Brains? You Inherit Them from Your Mother

Daily Mail (London), May 2, 1997 | Go to article overview

Brains? You Inherit Them from Your Mother


Byline: DAVID DERBYSHIRE

IT IS a discovery to gladden the hearts and confirm the prejudices of feminists everywhere.

Scientists believe brainy children owe their intelligence to their mothers.

Pioneering research at Cambridge University has found that genes inherited from the maternal side play the dominant role in the development of the thinking part of the brain.

Those from fathers appear to shape the regions associated with primitive instincts, emotions, aggression . . . and eating.

The researchers admit that so far their evidence comes only from a study of mice. But what works in a rodent is often true for humans, they say.

Every child inherits two sets of genes - one from each parent. Most of the time these behave in the same way whichever side they come from.

But a few, known as `imprinted genes', work only if they come from a mother while others are activated only if they are paternal.

Researchers Eric Keverne and Azim Surani injected extra doses of male and female imprinted genes into mice embryos - and were staggered by the results.

Those with added female genes grew bigger brains and smaller bodies.

Embryos with more male genes had huge bodies, but tiny brains, this week's New Scientist magazine reports.

But closer inspection revealed even more important differences.

In the mice given extra female genes, the maternal DNA was clustered in the cortex - the thinking part of the brain which governs intelligence, language and planning.

In the mice with more male genes, the paternal DNA accumulated in the emotional parts of the brain such as the hypothalmus, which control aggression and sex.

This suggests the genetic code from mothers is strongly linked to intelligence - and that from fathers to personality.

It meants women who want super-smart children may be wasting their time visiting a Nobel prizewinners' sperm bank.

They would be better off looking for a well-adjusted and happy male partner who would pass on his personality to their offspring.

Historians say the theory could certainly be true in the case of Albert Einstein.

The physics and maths genius's German-Jewish mother Pauline Koch was the backbone of the family, a shrewd woman with an alert and questioning mind.

His father Hermann, however, was a failure as a businessman.

Einstein left school at 15 with no diploma. …

The rest of this article is only available to active members of Questia

Already a member? Log in now.

Notes for this article

Add a new note
If you are trying to select text to create highlights or citations, remember that you must now click or tap on the first word, and then click or tap on the last word.
One moment ...
Default project is now your active project.
Project items
Notes
Cite this article

Cited article

Style
Citations are available only to our active members.
Buy instant access to cite pages or passages in MLA 8, MLA 7, APA and Chicago citation styles.

(Einhorn, 1992, p. 25)

(Einhorn 25)

(Einhorn 25)

1. Lois J. Einhorn, Abraham Lincoln, the Orator: Penetrating the Lincoln Legend (Westport, CT: Greenwood Press, 1992), 25, http://www.questia.com/read/27419298.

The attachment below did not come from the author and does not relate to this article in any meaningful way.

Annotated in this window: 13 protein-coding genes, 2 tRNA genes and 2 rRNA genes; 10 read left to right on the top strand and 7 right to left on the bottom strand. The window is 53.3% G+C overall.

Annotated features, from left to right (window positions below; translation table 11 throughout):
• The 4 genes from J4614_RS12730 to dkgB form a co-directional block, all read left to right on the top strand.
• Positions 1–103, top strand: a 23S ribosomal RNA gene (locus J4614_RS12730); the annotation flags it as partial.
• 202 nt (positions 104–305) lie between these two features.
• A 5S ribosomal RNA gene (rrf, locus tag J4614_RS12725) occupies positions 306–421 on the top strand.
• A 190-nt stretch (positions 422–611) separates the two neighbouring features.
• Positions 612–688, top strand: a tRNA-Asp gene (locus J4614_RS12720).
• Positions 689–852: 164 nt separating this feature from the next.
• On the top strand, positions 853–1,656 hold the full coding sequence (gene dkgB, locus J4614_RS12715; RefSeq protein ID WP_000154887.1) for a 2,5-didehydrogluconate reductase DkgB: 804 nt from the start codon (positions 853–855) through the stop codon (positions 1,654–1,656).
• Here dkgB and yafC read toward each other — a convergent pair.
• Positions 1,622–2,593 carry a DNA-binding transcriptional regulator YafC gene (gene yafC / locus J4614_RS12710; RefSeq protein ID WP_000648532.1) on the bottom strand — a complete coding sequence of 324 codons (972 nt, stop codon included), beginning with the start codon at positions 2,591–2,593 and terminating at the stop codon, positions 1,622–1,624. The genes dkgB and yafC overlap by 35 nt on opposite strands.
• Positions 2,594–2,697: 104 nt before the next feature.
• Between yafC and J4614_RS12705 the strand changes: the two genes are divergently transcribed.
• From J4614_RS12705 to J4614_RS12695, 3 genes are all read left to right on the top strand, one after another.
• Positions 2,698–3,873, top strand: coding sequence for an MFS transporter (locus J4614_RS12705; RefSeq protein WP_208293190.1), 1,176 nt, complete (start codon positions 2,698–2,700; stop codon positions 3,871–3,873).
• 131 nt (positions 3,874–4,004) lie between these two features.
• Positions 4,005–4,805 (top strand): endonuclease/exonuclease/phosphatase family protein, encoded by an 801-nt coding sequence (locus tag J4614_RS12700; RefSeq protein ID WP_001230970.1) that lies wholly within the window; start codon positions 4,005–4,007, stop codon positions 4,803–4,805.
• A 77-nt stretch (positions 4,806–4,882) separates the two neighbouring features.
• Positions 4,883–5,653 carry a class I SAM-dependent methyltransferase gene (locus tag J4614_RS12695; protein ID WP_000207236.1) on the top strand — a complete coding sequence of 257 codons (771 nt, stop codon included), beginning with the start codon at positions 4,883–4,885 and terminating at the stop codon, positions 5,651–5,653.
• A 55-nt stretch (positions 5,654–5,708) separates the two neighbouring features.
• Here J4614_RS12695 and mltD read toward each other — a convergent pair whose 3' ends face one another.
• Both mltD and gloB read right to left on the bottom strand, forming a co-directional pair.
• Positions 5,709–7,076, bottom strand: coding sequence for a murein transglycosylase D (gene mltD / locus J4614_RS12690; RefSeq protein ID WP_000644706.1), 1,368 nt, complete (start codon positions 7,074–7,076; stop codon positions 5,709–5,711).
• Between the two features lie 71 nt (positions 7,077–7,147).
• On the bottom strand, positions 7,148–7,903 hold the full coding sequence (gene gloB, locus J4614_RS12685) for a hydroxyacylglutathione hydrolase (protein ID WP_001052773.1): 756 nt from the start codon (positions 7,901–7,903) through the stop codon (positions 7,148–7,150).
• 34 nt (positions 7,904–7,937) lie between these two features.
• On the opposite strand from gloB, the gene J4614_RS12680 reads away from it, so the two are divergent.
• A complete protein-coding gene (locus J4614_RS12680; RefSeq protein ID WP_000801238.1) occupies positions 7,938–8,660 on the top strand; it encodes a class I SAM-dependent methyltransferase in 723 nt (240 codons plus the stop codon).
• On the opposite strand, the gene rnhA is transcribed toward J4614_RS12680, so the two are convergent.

Note: primary sources have slightly different requirements for citation. Please see these guidelines for more information.

Cited article

Brains? You Inherit Them from Your Mother
Settings

Settings

Typeface
Text size Smaller Larger Reset View mode
Search within

Search within this article

Look up

Look up a word

  • Dictionary
  • Thesaurus
Please submit a word or phrase above.
Print this page

Print this page

Why can't I print more than one page at a time?

Help
Full screen
Items saved from this article
  • Highlights & Notes
  • Citations
Some of your highlights are legacy items.

Highlights saved before July 30, 2012 will not be displayed on their respective source pages.

You can easily re-create the highlights by opening the book page or article, selecting the text, and clicking “Highlight.”

matching results for page

    Questia reader help

    How to highlight and cite specific passages

    1. Click or tap the first word you want to select.
    2. Click or tap the last word you want to select, and you’ll see everything in between get selected.
    3. You’ll then get a menu of options like creating a highlight or a citation from that passage of text.

    OK, got it!

    Cited passage

    Style
    Citations are available only to our active members.
    Buy instant access to cite pages or passages in MLA 8, MLA 7, APA and Chicago citation styles.

    "Portraying himself as an honest, ordinary person helped Lincoln identify with his audiences." (Einhorn, 1992, p. 25).

    "Portraying himself as an honest, ordinary person helped Lincoln identify with his audiences." (Einhorn 25)

    "Portraying himself as an honest, ordinary person helped Lincoln identify with his audiences." (Einhorn 25)

    "Portraying himself as an honest, ordinary person helped Lincoln identify with his audiences."1

    1. Lois J. Einhorn, Abraham Lincoln, the Orator: Penetrating the Lincoln Legend (Westport, CT: Greenwood Press, 1992), 25, http://www.questia.com/read/27419298.

    Cited passage

    Thanks for trying Questia!

    Please continue trying out our research tools, but please note, full functionality is available only to our active members.

    Your work will be lost once you leave this Web page.

    Buy instant access to save your work.

    Already a member? Log in now.

    Search by... Author
    Show... All Results Primary Sources Peer-reviewed

    Oops!

    An unknown error has occurred. Please click the button below to reload the page. If the problem persists, please try again in a little while.